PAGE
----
Haiku installation issues

Hello all, I am attempting to install Haiku onto a laptop (NP Notebook 2000 if you want to know), and it seems that regardless of the location of where I want the OS to be installed, it seems to install on the flash drive that I mounted / flashed the installer to. Any help or ideas is greatly appreciated!

Edit: my situation seems starkly different from what I thought. It isn’t installing in the flash drive, the installation is failing and it’s just booting into the flash drives “portable haiku” of sorts. In the Tools menu of the installer, and Set Up Boot Menu, it says the drive is “Incompatible for format!”

During the installation and partitioning process, is Haiku seeing the drive you are attempting to install to? Currrently, Haiku does not support eMMC drives. (edit: it doesn’t look like your hardware has an eMMC slot)

Could it be that the installation was successful, but the system still booted off the flash drive when you rebooted?

When the installation asks you to, use DriveSetup to

  • create the partition where you will install Haiku
  • format said partition as BeFS
  • continue with the installation, where you now can choose that partition for the installation.

Yes, I even format the internal hard disk to BeFS. It is booting from the usb, but when it is booted without the usb, it only boots into grub rescue, despite it supposedly being installed on the internal drive.

That’s what I did, the other reply is what I’d respond with here

If you want to use Grub, it is necessary to configure grub to find Haiku partition and boot from it.

If grub is not necessary, and you have no other partitions in the hard disk, start by deleting all partitions and recreating them with DriveSetup.

Maybe you need to tell us more information about the machine. How many hard disks, are you trying to keep other os installations ( Windows, Linux, etc ) ?

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One hard disk (320gb), no other operating systems. Refer to my reply to Midojiban for a bit more context

If it still is trying to boot grub, maybe you need to clean the bootsector of the drive first. A dd of zeros to the first megabytes of the disk to be sure, or a diskpart clean if you can use a windows 10 boot disk.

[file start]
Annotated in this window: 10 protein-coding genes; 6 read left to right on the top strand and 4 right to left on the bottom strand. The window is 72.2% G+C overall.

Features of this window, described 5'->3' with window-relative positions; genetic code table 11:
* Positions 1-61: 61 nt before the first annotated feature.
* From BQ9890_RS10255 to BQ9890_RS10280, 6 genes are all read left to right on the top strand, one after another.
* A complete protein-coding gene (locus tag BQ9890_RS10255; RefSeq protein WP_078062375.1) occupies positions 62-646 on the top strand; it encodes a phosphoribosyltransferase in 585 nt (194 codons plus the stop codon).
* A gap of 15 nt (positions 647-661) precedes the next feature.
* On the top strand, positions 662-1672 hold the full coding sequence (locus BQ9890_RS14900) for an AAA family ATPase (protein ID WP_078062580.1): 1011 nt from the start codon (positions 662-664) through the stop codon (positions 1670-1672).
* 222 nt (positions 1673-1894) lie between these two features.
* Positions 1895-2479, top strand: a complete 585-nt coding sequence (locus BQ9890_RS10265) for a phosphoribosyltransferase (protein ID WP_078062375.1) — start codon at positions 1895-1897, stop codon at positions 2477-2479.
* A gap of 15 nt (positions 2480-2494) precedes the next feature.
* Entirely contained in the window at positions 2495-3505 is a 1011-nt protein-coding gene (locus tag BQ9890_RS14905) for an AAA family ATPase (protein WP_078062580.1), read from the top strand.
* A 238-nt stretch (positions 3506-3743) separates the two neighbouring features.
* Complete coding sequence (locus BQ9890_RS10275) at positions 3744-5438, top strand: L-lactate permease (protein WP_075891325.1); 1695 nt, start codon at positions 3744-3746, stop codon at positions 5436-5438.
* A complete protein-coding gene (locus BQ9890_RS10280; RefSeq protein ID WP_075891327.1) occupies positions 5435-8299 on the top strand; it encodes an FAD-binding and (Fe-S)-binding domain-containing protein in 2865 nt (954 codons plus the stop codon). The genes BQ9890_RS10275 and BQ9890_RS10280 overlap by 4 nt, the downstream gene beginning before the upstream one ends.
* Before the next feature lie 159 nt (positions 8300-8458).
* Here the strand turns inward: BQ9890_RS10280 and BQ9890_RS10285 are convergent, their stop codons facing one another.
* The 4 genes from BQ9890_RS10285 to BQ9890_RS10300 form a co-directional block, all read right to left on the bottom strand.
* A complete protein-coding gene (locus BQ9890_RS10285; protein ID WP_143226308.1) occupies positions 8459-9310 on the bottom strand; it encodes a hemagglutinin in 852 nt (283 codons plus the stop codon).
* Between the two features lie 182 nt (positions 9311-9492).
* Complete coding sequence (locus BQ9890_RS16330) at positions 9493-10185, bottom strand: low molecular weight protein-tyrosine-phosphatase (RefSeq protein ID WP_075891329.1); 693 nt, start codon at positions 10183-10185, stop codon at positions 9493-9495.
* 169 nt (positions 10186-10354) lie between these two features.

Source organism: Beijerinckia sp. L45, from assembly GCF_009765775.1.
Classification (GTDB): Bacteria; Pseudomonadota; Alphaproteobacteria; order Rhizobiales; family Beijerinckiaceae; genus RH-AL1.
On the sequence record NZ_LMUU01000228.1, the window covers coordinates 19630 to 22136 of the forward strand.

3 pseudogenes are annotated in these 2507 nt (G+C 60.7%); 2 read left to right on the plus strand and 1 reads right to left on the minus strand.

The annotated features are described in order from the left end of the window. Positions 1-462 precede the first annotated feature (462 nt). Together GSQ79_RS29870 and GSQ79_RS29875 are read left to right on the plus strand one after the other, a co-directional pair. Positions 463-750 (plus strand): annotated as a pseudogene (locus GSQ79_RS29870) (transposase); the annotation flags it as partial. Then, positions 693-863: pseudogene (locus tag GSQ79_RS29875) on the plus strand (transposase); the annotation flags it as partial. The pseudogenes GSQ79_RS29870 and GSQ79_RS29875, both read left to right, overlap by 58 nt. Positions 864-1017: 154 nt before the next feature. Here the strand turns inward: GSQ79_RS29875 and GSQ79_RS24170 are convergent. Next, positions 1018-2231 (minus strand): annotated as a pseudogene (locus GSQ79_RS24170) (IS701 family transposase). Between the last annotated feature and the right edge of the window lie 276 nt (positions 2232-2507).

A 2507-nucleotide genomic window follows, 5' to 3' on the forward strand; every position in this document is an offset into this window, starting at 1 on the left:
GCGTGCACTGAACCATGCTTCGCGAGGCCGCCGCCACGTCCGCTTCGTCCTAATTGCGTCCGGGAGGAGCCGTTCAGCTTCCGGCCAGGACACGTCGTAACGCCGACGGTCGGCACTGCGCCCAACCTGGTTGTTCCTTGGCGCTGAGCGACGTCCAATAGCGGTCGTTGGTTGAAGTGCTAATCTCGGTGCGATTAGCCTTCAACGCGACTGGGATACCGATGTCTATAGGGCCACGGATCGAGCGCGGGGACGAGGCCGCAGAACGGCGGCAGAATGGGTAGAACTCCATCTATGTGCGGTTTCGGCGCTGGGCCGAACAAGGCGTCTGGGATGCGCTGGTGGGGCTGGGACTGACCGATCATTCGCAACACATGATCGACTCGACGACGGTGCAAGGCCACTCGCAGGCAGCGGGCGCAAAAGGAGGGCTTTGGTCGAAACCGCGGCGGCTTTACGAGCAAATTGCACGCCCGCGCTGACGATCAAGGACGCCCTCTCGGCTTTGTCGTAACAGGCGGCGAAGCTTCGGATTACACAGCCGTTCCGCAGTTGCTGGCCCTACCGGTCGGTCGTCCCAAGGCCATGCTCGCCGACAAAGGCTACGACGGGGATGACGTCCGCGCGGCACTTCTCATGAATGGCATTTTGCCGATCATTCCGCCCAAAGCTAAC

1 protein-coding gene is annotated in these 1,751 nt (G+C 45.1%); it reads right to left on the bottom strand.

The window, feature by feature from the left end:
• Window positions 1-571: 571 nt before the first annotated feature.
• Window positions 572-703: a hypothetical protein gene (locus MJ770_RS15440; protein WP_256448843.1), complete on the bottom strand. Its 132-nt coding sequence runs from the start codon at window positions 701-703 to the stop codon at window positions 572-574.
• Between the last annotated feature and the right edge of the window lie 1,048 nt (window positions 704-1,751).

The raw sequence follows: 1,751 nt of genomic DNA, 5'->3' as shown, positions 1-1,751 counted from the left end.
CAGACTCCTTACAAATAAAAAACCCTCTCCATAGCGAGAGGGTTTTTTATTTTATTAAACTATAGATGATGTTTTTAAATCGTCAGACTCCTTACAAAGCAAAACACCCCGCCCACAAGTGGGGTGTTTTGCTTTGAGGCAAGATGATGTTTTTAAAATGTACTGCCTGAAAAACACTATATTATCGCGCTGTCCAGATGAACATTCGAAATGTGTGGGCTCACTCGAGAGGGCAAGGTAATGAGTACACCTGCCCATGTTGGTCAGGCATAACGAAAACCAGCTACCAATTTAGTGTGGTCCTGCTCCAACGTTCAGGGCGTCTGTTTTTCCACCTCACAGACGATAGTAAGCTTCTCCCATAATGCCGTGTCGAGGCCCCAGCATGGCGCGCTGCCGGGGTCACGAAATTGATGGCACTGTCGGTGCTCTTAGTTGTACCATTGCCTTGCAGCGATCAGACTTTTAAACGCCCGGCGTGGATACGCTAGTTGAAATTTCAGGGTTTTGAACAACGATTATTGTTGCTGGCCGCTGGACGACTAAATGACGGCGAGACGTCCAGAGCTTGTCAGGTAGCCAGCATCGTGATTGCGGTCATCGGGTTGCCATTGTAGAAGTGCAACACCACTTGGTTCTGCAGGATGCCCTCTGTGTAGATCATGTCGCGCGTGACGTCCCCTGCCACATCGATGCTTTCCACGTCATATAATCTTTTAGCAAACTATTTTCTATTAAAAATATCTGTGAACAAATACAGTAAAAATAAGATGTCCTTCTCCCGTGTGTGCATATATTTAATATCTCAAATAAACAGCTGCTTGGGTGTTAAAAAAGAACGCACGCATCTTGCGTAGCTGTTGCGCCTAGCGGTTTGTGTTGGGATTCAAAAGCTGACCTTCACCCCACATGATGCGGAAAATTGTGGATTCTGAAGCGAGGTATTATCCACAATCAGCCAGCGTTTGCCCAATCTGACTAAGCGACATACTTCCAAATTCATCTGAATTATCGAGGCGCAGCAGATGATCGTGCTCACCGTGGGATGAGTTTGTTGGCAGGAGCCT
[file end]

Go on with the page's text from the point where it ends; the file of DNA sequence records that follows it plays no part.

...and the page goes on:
You can do all of this from the Haiku installer also, but I am not near a Haiku boot disk now to check the exact name of options. But in short, you need to remove some information about old partitions in that disk. Maybe deleting and recreating the partition table would solve it.

To simplify : boot a linux usb disk, dd zeros to the start of that 320GB disk.

Reboot in the Haiku installation, create partition table, partition, format partition as BeFS, back to installer, install on that partition. But I believe cleaning the disk is the key.

The Installer page in the User Guide talks about it. After selecting the destination drive, use “Write boot sector” from the “Tools” menu.

That’a what I did; clearing all previous partitions off of it before installing Haiku. I’ll take another jab at it after I finish eating, and come back with my results

Not only clean partitions, you need to clean the bootsector and partition table ( erase it ) . So, try with “Write Boot Sector”, as @Lrr pointed.

Ahoy @IdentityCrisis ,

Also you can read this thread - it is a recent one with Grub2 present on the machine and Haiku booted with configuring the chainloader mode.

It needs to be familiar with bootloaders and partition stuffs at least on basic level - it is also good to know that 64 bit Haiku boot needs EFI boot, 32 bit Haiku uses BIOS boot loader basically.
Haiku images have both available in the images, but recommended to use this way to boot successfully.
I had no experiences 32bit uefi Haiku bootloader, and bootloader - in bios compat mode - had not loaded the 64 bit Haiku install for me.

In case grub it loads the Haiku bootloader, so in case
32bit you must chainload config the bios version bootloader
64bit you must chainload config the uefi version 64 bit bootloader